Gemma King | Indo-Pacific Fellow
The term “Indo-Pacific” has set the course for Australian foreign and defence policy discourse for the last decade. It first appeared prominently in the 2013 Defence White Paper and has been ubiquitous in government messaging ever since. It describes a region that encompasses the Indian and Pacific Oceans, with Australia positioned uniquely in the middle.
The government often describes the Indo-Pacific as the most important geostrategic region in the world. It is home to over half the world’s population, three of the world’s largest economies (China, Japan, India) and is home to the business international sea lanes.
On paper, Australian foreign policy takes a holistic approach to the Indo-Pacific. In practice, though, policy decisions tend to be heavily weighted towards the Pacific, neglecting the vital strategic importance of the Indian Ocean.
Australia’s Pacific bias
Australia has its navel feet firmly planted in the Pacific, funnelling billions of dollars in foreign aid to the region yearly. In 2016, the Liberal government significantly boosted funding under the Pacific Step-up program, which the Albanese Labor government has retained. Within its first 12 months in office, Albanese cabinet ministers visited every Pacific Islands Forum member country, recently announcing AU$1.4 billion in regional investment over the next four years.
It is understandable why Australian statecraft has prioritised the Pacific. Australia has a clear interest in countering China’s brinksmanship, maintaining political stability, and building climate resilience in its immediate neighbourhood. But Canberra is closer to the Pacific Ocean than the Indian Ocean, and policy decisions reflect a strong tendency for Australia to look immediately east.
But this outlook dismisses Western Australia’s national security importance. Furthermore, it downplays strategic challenges from Australia’s western and north-western shores. WA is exposed to emerging threats in the Indian Ocean, including growing Chinese presence that threatens vital maritime shipping routes. China is rapidly embedding itself in the Indian Ocean, including funding port infrastructure in Sri Lanka and Pakistan, and even a military base in Dijbouti.
We need to invest our resources in the Indian Ocean to manage long-term strategic risk. The balance of power in the Indian Ocean could change in the coming years, and Australia should be turning its defence policy priorities towards greater engagement with the region.
Little by little, Australian policymakers are turning their attention westward. The 2023 Defence Strategic Review (DSR) identifies Australia as an “Indian Ocean state with the longest Indian Ocean coastline.” As such, the authors argue that defence assets should be refocussed to acknowledge that the Indian Ocean will be Australia’s primary area of military interest. The DRS recommends adjusting force structure, posture and planning to account for this – including developing undersea warfare capabilities and long-range precision strike capability.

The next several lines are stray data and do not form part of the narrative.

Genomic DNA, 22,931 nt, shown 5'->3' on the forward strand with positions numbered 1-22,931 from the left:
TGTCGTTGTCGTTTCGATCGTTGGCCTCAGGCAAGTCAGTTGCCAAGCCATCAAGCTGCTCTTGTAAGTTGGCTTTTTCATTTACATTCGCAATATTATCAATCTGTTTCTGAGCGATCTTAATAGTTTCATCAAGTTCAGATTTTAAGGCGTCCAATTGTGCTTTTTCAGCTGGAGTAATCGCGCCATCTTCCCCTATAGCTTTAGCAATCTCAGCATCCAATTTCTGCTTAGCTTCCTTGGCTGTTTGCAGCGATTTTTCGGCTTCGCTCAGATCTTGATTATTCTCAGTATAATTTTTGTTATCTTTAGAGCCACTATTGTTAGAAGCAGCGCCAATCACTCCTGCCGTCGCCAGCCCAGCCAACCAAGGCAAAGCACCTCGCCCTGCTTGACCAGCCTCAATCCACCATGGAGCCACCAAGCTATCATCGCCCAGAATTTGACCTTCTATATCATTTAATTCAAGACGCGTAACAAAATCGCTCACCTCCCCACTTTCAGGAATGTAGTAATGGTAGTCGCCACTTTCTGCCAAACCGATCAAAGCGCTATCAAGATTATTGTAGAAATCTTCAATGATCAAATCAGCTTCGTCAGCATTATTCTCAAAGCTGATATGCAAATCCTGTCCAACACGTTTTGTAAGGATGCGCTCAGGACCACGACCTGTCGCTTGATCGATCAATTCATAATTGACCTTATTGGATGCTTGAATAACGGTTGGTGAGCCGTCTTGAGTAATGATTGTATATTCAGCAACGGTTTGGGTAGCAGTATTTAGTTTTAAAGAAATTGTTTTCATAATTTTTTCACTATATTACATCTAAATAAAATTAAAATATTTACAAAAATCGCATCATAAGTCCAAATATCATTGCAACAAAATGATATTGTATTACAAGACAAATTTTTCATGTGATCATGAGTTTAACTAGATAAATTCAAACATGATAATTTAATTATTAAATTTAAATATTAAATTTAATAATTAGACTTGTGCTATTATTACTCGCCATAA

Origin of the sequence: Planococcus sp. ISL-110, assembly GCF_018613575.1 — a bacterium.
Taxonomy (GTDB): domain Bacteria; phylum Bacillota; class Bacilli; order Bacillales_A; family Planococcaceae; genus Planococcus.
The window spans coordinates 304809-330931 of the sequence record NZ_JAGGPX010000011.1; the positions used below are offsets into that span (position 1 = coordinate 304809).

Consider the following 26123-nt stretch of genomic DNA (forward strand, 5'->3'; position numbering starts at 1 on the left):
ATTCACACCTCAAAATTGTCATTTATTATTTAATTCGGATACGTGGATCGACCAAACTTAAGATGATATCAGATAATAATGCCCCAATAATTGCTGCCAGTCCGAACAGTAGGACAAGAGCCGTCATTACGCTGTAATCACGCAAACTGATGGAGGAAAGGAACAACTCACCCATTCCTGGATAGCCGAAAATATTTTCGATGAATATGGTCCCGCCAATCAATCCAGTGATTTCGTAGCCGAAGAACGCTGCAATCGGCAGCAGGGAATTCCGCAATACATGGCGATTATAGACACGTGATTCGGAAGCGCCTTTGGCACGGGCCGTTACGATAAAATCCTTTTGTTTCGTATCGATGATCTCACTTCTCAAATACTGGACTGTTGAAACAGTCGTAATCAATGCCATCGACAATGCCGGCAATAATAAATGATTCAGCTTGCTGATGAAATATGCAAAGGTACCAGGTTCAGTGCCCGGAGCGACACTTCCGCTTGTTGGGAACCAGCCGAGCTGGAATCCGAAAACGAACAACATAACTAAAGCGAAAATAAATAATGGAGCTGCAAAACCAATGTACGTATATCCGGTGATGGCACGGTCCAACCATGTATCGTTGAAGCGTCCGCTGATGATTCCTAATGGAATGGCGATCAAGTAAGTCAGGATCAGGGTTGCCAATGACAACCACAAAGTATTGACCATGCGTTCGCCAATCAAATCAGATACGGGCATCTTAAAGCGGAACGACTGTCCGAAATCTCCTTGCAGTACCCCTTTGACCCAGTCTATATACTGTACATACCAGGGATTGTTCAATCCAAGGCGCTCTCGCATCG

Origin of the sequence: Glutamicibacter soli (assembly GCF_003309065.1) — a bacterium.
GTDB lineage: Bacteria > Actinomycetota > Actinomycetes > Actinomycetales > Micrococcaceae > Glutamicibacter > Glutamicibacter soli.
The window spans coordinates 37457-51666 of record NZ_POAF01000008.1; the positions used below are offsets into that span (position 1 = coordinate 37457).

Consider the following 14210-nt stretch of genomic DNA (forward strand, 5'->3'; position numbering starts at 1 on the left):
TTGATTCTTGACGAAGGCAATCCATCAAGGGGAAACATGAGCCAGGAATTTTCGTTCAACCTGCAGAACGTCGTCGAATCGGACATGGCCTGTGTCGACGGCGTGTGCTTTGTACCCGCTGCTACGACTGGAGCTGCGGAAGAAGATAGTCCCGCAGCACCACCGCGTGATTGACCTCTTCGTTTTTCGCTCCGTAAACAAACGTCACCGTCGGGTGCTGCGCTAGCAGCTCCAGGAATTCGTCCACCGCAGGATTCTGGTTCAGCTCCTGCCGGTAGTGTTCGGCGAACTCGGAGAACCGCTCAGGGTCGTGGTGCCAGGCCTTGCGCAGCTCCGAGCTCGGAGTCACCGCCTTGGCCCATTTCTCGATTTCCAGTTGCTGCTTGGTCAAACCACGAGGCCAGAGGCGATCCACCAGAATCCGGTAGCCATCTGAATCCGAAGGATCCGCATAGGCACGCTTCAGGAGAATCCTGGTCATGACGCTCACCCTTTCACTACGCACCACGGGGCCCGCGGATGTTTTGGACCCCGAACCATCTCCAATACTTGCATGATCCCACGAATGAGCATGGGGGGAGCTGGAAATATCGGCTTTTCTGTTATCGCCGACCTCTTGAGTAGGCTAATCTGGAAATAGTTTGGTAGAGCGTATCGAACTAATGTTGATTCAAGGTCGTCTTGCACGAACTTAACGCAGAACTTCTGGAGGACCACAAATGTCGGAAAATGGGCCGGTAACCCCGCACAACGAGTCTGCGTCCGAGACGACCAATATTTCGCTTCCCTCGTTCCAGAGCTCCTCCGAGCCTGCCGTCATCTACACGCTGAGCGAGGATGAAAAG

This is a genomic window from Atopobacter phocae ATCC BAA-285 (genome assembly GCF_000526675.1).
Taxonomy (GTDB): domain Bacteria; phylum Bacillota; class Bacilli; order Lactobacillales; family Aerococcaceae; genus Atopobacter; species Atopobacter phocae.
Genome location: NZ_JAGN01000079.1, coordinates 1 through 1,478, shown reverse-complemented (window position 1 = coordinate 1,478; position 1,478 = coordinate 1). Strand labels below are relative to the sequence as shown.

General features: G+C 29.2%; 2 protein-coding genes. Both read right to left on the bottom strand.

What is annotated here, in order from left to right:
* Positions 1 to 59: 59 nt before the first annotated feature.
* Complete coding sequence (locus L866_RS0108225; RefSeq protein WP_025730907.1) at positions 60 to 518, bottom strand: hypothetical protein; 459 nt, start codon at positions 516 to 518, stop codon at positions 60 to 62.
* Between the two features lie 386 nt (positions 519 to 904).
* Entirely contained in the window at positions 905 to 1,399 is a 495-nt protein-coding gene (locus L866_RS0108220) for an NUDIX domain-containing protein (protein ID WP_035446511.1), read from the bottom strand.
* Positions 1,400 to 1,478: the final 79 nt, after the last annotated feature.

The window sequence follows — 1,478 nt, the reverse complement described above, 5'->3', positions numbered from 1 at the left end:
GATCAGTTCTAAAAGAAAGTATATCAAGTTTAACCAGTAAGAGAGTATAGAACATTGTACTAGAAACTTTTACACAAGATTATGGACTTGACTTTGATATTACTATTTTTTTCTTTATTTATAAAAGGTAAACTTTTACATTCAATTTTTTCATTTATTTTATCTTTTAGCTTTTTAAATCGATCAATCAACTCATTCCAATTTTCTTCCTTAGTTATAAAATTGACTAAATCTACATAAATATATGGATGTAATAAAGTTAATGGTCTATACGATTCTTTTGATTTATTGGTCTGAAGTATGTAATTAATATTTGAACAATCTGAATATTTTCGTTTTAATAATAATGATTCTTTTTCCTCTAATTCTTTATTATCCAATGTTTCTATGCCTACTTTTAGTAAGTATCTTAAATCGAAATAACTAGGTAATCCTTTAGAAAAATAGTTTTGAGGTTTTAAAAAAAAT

The DSR’s strong focus on the Indian Ocean is no coincidence. The review was primarily led by former Foreign Minister and Defence Minister Stephen Smith, a Western Australian who has long challenged foreign policy orthodoxy. He championed entrenching the Indo-Pacific concept in the 2013 Defence White Paper. Between government appointments, he has continued efforts to build Australia’s connection to the region before becoming High Commissioner to the UK. Smith’s contributions to the national security debate are a welcome break from narratives dominated by an often parochial outlook on Australia’s international neighbourhood.
The AUKUS partnership also indicates a step in the right direction. Western Australia will be at the forefront of Australia’s acquisition of nuclear-powered submarines (SSNs). Beginning this year, US and UK SSNs will visit HMAS Stirling, Australia’s largest naval base just south of Perth. By 2027, US and UK SSNs will regularly rotate through the base. Once Australia has its own nuclear capability from the early 2030s, it will be home to Australia’s fleet of eight SSNs.
A path forward
There is still much work to be done to integrate Australia into the Indian Ocean region. As the country grapples with strategic uncertainty not seen since the Second World War, the western coastline will grow in importance, not least because two of the world’s biggest economies–India and Indonesia–are Indian Ocean-facing. On the defence side, tweaking Australia’s bilateral security arrangements with the US to focus more on the Indian Ocean will also be essential.
In the coming years, increased involvement with Indian Ocean regional architecture will be key to expanding Australia’s engagement. This includes continued involvement with the Indian Ocean Rim Association as the region’s only forum facilitating dialogue between governments on Indian Ocean issues. Australia should also continue to pursue focused bilateral partnerships with regional countries including India and Indonesia.
Australia has a significant role to play in the region, and its policy settings should prioritise expanding international engagement become as familiar with the Indian Ocean as it is with the Pacific. If Australia fails to properly invest in the Indian Ocean, we risk losing the regional balance of power as we know it. If growing Chinese presence goes unchecked, the Indian Ocean could turn into a region characterised by intense strategic competition – and even conflict.
Gemma King is the Indo-Pacific Fellow at Young Australians in International Affairs.